• The Minimum Dose: Homeopathic remedies are to be given in the smallest dose possible. While the raw remedy may work to cure a patient, it may also produce unpleasant side effects. In an effort to minimize them, the remedy is diluted. The patient is then given the smallest dose possible that will still stimulate their body’s ability to heal itself.
  • The Single Remedy: Only one remedy is given at a time. Patients are viewed as a single entity and all facets of their life — including physical, mental, and spiritual health — are considered before they receive any kind of treatment. Homeopaths must consider both common and unique symptoms that the patient exhibits in an effort to determine the best, single remedy for them.

Homeopathy vs. Western Medicine

As time has gone on, there has been an increasingly large divide between supporters of homeopathy and modern medicine. Though they both work to heal and help people, there are several key distinctions that differentiate the two, including:

  • Symptoms: Mainstream medicine and homeopathy view patient symptoms in entirely different ways. While allopathy — a term coined by Hahnemann to describe mainstream medicine — may prescribe a different medication for each symptom or issue the patient has, homeopathy will consider the patient as a whole and prescribe a single cure.
  • Side effects: While homeopathic remedies attempt to reduce the number and severity of side effects as much as possible, allopathic medicines do not. Patients are typically expected to live with the side effects of their medication or may even be prescribed another medicine to relieve them.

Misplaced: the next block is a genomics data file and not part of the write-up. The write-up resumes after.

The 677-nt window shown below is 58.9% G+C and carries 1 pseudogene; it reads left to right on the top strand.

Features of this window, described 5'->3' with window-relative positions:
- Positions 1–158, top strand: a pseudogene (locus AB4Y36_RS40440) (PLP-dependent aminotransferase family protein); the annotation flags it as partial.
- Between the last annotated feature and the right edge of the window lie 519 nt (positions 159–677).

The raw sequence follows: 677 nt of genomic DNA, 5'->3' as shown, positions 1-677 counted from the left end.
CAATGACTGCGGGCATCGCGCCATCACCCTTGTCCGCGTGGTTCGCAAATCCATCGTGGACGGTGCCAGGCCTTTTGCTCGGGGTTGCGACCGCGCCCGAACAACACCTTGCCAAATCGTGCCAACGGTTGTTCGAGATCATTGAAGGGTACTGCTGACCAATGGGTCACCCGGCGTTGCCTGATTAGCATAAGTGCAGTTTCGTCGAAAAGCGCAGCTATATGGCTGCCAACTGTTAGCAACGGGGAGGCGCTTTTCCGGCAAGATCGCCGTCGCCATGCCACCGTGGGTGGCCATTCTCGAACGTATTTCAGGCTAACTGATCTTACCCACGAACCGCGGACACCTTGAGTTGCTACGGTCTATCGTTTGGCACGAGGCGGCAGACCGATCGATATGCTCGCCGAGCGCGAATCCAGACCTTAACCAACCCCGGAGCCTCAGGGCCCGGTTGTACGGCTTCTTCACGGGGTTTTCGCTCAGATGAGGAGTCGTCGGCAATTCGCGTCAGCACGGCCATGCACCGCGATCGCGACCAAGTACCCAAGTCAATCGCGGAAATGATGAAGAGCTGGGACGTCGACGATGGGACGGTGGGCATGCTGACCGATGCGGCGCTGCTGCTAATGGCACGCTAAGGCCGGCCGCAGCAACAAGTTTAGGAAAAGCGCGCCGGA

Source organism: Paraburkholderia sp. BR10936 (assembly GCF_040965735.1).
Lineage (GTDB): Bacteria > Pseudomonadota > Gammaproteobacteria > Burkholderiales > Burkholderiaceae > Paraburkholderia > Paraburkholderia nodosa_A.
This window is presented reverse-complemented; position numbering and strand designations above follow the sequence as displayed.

• Source of medicines: Homeopathic remedies only come from natural substances and are diluted in an attempt to have the purest essence of that substance. For example, some people use kratom as a homeopathic remedy, which can be traced back to its literal roots in Southeast Asia. On the other hand, mainstream medications may come from natural sources, be man-made, or a combination of the two.

 

Mainstream medicine has been critical of homeopathy, and has opposed it since its creation. In fact, this opposition has gotten more intense as time has passed. In recent years, the U.S. Food and Drug Administration has become more strict in its regulation of homeopathic remedies despite their continued popularity.

However, despite these restrictions, research on popular remedies like kratom can greatly benefit homeopathic patients. Most people who use or practice homeopathy self-prescribe instead of seeing a trained homeopath. Additional research can help ensure that users receive the most effective and safest care possible.

Though some physicians oppose homeopathy as a practice, people still choose to practice it. Understanding the history and principles of homeopathy can help patients make better-informed decisions about their treatment options. Ultimately, it is up to the individual to decide what kind of treatment they want to receive.